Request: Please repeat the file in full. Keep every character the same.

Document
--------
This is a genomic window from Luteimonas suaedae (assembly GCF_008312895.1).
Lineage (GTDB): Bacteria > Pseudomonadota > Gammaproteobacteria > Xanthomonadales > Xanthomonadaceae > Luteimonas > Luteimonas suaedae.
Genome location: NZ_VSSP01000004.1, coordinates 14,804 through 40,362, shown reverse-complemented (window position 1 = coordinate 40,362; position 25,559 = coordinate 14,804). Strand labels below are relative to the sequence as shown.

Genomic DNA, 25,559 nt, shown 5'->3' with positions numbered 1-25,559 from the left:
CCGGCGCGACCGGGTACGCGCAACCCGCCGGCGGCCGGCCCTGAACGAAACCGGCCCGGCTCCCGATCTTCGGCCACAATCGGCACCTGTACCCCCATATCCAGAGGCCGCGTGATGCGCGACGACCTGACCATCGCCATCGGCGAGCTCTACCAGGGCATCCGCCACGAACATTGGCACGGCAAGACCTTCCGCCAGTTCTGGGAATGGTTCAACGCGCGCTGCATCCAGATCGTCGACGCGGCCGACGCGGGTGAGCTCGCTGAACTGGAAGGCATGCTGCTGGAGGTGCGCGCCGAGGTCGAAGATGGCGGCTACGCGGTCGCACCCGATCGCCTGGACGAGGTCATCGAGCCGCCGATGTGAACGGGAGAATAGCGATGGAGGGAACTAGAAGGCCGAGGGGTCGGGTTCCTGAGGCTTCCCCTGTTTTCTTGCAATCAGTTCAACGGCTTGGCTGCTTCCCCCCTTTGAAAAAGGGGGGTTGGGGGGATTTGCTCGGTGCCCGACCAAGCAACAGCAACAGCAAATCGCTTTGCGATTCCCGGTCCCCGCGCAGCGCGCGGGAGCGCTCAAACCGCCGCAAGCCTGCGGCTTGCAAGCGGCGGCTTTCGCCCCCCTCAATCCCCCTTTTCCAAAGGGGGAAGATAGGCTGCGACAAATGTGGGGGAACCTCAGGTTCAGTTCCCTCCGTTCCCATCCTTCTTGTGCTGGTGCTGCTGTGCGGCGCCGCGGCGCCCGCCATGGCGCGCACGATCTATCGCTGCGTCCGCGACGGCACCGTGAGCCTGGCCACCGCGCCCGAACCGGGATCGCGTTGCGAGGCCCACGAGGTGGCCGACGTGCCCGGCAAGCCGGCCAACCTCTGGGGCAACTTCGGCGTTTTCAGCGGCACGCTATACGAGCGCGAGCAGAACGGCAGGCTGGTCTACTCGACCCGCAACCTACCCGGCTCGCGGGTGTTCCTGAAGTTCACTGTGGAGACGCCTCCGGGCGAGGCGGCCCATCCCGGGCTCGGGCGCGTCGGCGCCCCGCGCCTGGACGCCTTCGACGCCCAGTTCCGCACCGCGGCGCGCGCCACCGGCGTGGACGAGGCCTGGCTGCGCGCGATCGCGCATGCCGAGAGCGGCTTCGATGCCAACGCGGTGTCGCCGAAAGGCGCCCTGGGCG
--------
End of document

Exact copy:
This is a genomic window from Luteimonas suaedae (assembly GCF_008312895.1).
Lineage (GTDB): Bacteria > Pseudomonadota > Gammaproteobacteria > Xanthomonadales > Xanthomonadaceae > Luteimonas > Luteimonas suaedae.
Genome location: NZ_VSSP01000004.1, coordinates 14,804 through 40,362, shown reverse-complemented (window position 1 = coordinate 40,362; position 25,559 = coordinate 14,804). Strand labels below are relative to the sequence as shown.

Genomic DNA, 25,559 nt, shown 5'->3' with positions numbered 1-25,559 from the left:
CCGGCGCGACCGGGTACGCGCAACCCGCCGGCGGCCGGCCCTGAACGAAACCGGCCCGGCTCCCGATCTTCGGCCACAATCGGCACCTGTACCCCCATATCCAGAGGCCGCGTGATGCGCGACGACCTGACCATCGCCATCGGCGAGCTCTACCAGGGCATCCGCCACGAACATTGGCACGGCAAGACCTTCCGCCAGTTCTGGGAATGGTTCAACGCGCGCTGCATCCAGATCGTCGACGCGGCCGACGCGGGTGAGCTCGCTGAACTGGAAGGCATGCTGCTGGAGGTGCGCGCCGAGGTCGAAGATGGCGGCTACGCGGTCGCACCCGATCGCCTGGACGAGGTCATCGAGCCGCCGATGTGAACGGGAGAATAGCGATGGAGGGAACTAGAAGGCCGAGGGGTCGGGTTCCTGAGGCTTCCCCTGTTTTCTTGCAATCAGTTCAACGGCTTGGCTGCTTCCCCCCTTTGAAAAAGGGGGGTTGGGGGGATTTGCTCGGTGCCCGACCAAGCAACAGCAACAGCAAATCGCTTTGCGATTCCCGGTCCCCGCGCAGCGCGCGGGAGCGCTCAAACCGCCGCAAGCCTGCGGCTTGCAAGCGGCGGCTTTCGCCCCCCTCAATCCCCCTTTTCCAAAGGGGGAAGATAGGCTGCGACAAATGTGGGGGAACCTCAGGTTCAGTTCCCTCCGTTCCCATCCTTCTTGTGCTGGTGCTGCTGTGCGGCGCCGCGGCGCCCGCCATGGCGCGCACGATCTATCGCTGCGTCCGCGACGGCACCGTGAGCCTGGCCACCGCGCCCGAACCGGGATCGCGTTGCGAGGCCCACGAGGTGGCCGACGTGCCCGGCAAGCCGGCCAACCTCTGGGGCAACTTCGGCGTTTTCAGCGGCACGCTATACGAGCGCGAGCAGAACGGCAGGCTGGTCTACTCGACCCGCAACCTACCCGGCTCGCGGGTGTTCCTGAAGTTCACTGTGGAGACGCCTCCGGGCGAGGCGGCCCATCCCGGGCTCGGGCGCGTCGGCGCCCCGCGCCTGGACGCCTTCGACGCCCAGTTCCGCACCGCGGCGCGCGCCACCGGCGTGGACGAGGCCTGGCTGCGCGCGATCGCGCATGCCGAGAGCGGCTTCGATGCCAACGCGGTGTCGCCGAAAGGCGCCCTGGGCG